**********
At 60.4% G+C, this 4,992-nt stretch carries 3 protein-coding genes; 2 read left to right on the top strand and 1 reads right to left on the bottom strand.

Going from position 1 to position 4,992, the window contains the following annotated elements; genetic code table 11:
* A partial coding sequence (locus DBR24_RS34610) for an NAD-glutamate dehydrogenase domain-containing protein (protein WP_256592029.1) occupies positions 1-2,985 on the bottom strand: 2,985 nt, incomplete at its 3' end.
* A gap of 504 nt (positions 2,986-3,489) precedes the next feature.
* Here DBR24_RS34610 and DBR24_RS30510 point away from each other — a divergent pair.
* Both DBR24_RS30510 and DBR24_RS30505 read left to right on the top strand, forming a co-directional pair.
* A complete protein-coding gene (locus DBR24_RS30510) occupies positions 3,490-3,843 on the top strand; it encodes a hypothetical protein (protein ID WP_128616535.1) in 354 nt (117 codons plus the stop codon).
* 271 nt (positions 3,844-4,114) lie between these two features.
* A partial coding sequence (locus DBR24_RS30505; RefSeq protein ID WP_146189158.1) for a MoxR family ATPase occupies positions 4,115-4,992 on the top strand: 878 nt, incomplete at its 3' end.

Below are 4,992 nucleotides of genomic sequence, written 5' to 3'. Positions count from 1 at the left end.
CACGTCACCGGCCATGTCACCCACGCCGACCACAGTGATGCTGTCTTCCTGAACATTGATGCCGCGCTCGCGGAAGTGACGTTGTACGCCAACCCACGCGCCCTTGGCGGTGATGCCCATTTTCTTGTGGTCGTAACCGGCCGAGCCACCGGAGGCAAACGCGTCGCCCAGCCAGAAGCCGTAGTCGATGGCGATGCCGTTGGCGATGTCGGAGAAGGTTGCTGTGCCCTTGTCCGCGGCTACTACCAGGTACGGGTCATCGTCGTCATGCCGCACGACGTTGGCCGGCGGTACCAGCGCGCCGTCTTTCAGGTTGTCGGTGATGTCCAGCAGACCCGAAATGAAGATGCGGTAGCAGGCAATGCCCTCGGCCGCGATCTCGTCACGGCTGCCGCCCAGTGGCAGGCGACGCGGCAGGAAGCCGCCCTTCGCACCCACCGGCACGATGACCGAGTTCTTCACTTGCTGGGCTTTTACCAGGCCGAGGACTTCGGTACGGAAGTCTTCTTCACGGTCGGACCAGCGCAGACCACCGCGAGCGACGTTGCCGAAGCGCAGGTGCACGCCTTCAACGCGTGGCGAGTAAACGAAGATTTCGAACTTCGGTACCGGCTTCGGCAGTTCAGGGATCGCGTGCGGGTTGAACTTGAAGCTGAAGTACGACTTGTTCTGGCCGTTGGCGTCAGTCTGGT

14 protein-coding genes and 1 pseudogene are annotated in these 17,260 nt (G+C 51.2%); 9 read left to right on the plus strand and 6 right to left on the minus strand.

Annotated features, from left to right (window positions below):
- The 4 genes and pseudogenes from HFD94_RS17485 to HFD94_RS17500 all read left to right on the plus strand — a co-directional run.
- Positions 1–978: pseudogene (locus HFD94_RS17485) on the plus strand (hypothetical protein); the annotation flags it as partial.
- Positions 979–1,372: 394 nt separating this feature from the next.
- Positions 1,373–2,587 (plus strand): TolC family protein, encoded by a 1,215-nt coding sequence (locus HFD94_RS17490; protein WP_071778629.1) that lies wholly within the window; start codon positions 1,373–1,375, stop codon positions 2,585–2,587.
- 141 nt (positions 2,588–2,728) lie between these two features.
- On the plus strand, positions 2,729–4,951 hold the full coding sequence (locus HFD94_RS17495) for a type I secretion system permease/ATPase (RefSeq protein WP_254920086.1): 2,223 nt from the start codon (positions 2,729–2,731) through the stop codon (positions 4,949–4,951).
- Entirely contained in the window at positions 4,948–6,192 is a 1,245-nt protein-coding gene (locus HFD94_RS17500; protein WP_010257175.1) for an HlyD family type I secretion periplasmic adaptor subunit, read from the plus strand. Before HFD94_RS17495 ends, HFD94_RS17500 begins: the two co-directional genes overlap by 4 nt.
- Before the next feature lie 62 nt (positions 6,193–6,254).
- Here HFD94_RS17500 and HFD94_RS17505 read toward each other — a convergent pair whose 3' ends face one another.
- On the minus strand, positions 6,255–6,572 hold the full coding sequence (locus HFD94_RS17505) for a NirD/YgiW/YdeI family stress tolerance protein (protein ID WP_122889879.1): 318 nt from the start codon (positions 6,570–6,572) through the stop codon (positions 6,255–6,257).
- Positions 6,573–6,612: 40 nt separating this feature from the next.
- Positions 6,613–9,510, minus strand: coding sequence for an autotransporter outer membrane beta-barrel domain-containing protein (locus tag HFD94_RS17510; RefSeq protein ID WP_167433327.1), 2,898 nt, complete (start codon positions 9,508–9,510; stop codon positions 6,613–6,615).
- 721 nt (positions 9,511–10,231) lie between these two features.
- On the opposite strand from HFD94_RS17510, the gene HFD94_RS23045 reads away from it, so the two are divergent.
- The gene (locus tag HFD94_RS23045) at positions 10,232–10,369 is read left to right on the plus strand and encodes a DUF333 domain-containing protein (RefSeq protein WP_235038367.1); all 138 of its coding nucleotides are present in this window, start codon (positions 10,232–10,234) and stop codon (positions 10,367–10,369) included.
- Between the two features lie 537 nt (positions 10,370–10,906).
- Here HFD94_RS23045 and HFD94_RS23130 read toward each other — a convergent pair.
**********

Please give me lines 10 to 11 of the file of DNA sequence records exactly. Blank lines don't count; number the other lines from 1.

Below are 4,992 nucleotides of genomic sequence, written 5' to 3'. Positions count from 1 at the left end.
CACGTCACCGGCCATGTCACCCACGCCGACCACAGTGATGCTGTCTTCCTGAACATTGATGCCGCGCTCGCGGAAGTGACGTTGTACGCCAACCCACGCGCCCTTGGCGGTGATGCCCATTTTCTTGTGGTCGTAACCGGCCGAGCCACCGGAGGCAAACGCGTCGCCCAGCCAGAAGCCGTAGTCGATGGCGATGCCGTTGGCGATGTCGGAGAAGGTTGCTGTGCCCTTGTCCGCGGCTACTACCAGGTACGGGTCATCGTCGTCATGCCGCACGACGTTGGCCGGCGGTACCAGCGCGCCGTCTTTCAGGTTGTCGGTGATGTCCAGCAGACCCGAAATGAAGATGCGGTAGCAGGCAATGCCCTCGGCCGCGATCTCGTCACGGCTGCCGCCCAGTGGCAGGCGACGCGGCAGGAAGCCGCCCTTCGCACCCACCGGCACGATGACCGAGTTCTTCACTTGCTGGGCTTTTACCAGGCCGAGGACTTCGGTACGGAAGTCTTCTTCACGGTCGGACCAGCGCAGACCACCGCGAGCGACGTTGCCGAAGCGCAGGTGCACGCCTTCAACGCGTGGCGAGTAAACGAAGATTTCGAACTTCGGTACCGGCTTCGGCAGTTCAGGGATCGCGTGCGGGTTGAACTTGAAGCTGAAGTACGACTTGTTCTGGCCGTTGGCGTCAGTCTGGT